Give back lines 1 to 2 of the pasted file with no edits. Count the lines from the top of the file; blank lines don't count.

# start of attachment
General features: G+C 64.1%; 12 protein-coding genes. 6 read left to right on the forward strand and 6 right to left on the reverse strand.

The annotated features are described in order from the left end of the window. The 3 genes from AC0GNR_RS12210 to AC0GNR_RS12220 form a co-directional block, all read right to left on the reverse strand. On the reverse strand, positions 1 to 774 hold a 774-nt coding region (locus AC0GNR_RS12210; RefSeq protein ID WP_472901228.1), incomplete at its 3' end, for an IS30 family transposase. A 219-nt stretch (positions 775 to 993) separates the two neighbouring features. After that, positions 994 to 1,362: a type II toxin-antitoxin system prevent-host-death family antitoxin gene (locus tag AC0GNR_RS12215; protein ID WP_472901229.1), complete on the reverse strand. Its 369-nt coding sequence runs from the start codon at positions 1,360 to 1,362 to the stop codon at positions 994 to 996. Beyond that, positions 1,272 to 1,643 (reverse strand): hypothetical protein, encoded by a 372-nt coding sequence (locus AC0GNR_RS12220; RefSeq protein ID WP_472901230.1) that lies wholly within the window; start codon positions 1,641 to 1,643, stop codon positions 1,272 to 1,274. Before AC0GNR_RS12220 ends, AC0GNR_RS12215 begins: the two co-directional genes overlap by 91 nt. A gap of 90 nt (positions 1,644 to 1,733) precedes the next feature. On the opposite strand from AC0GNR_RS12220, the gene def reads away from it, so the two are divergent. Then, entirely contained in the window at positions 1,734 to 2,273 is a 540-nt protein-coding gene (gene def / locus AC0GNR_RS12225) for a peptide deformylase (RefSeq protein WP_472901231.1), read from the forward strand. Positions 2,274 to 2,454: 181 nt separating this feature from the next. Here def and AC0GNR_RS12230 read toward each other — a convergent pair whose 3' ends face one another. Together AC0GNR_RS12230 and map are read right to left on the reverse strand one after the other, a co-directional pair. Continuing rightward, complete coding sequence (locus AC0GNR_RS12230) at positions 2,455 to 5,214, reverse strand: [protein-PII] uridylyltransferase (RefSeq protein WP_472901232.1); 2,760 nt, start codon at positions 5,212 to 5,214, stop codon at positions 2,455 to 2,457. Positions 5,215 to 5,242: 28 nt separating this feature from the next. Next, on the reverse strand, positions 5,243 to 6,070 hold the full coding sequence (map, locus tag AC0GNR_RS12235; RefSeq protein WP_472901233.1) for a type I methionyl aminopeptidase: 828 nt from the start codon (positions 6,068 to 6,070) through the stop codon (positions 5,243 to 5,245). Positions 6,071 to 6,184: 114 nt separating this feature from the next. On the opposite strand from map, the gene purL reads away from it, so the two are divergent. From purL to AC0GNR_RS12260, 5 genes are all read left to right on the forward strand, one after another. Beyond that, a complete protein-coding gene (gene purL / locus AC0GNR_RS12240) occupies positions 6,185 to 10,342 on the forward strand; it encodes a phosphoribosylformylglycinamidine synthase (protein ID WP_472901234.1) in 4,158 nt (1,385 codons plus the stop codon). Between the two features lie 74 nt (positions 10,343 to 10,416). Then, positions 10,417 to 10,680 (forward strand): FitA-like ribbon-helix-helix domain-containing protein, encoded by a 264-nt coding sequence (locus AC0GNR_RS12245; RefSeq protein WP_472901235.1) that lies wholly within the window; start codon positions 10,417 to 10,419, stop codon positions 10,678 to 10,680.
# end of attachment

General features: G+C 64.1%; 12 protein-coding genes. 6 read left to right on the forward strand and 6 right to left on the reverse strand.

The annotated features are described in order from the left end of the window. The 3 genes from AC0GNR_RS12210 to AC0GNR_RS12220 form a co-directional block, all read right to left on the reverse strand. On the reverse strand, positions 1 to 774 hold a 774-nt coding region (locus AC0GNR_RS12210; RefSeq protein ID WP_472901228.1), incomplete at its 3' end, for an IS30 family transposase. A 219-nt stretch (positions 775 to 993) separates the two neighbouring features. After that, positions 994 to 1,362: a type II toxin-antitoxin system prevent-host-death family antitoxin gene (locus tag AC0GNR_RS12215; protein ID WP_472901229.1), complete on the reverse strand. Its 369-nt coding sequence runs from the start codon at positions 1,360 to 1,362 to the stop codon at positions 994 to 996. Beyond that, positions 1,272 to 1,643 (reverse strand): hypothetical protein, encoded by a 372-nt coding sequence (locus AC0GNR_RS12220; RefSeq protein ID WP_472901230.1) that lies wholly within the window; start codon positions 1,641 to 1,643, stop codon positions 1,272 to 1,274. Before AC0GNR_RS12220 ends, AC0GNR_RS12215 begins: the two co-directional genes overlap by 91 nt. A gap of 90 nt (positions 1,644 to 1,733) precedes the next feature. On the opposite strand from AC0GNR_RS12220, the gene def reads away from it, so the two are divergent. Then, entirely contained in the window at positions 1,734 to 2,273 is a 540-nt protein-coding gene (gene def / locus AC0GNR_RS12225) for a peptide deformylase (RefSeq protein WP_472901231.1), read from the forward strand. Positions 2,274 to 2,454: 181 nt separating this feature from the next. Here def and AC0GNR_RS12230 read toward each other — a convergent pair whose 3' ends face one another. Together AC0GNR_RS12230 and map are read right to left on the reverse strand one after the other, a co-directional pair. Continuing rightward, complete coding sequence (locus AC0GNR_RS12230) at positions 2,455 to 5,214, reverse strand: [protein-PII] uridylyltransferase (RefSeq protein WP_472901232.1); 2,760 nt, start codon at positions 5,212 to 5,214, stop codon at positions 2,455 to 2,457. Positions 5,215 to 5,242: 28 nt separating this feature from the next. Next, on the reverse strand, positions 5,243 to 6,070 hold the full coding sequence (map, locus tag AC0GNR_RS12235; RefSeq protein WP_472901233.1) for a type I methionyl aminopeptidase: 828 nt from the start codon (positions 6,068 to 6,070) through the stop codon (positions 5,243 to 5,245). Positions 6,071 to 6,184: 114 nt separating this feature from the next. On the opposite strand from map, the gene purL reads away from it, so the two are divergent. From purL to AC0GNR_RS12260, 5 genes are all read left to right on the forward strand, one after another. Beyond that, a complete protein-coding gene (gene purL / locus AC0GNR_RS12240) occupies positions 6,185 to 10,342 on the forward strand; it encodes a phosphoribosylformylglycinamidine synthase (protein ID WP_472901234.1) in 4,158 nt (1,385 codons plus the stop codon). Between the two features lie 74 nt (positions 10,343 to 10,416). Then, positions 10,417 to 10,680 (forward strand): FitA-like ribbon-helix-helix domain-containing protein, encoded by a 264-nt coding sequence (locus AC0GNR_RS12245; RefSeq protein WP_472901235.1) that lies wholly within the window; start codon positions 10,417 to 10,419, stop codon positions 10,678 to 10,680.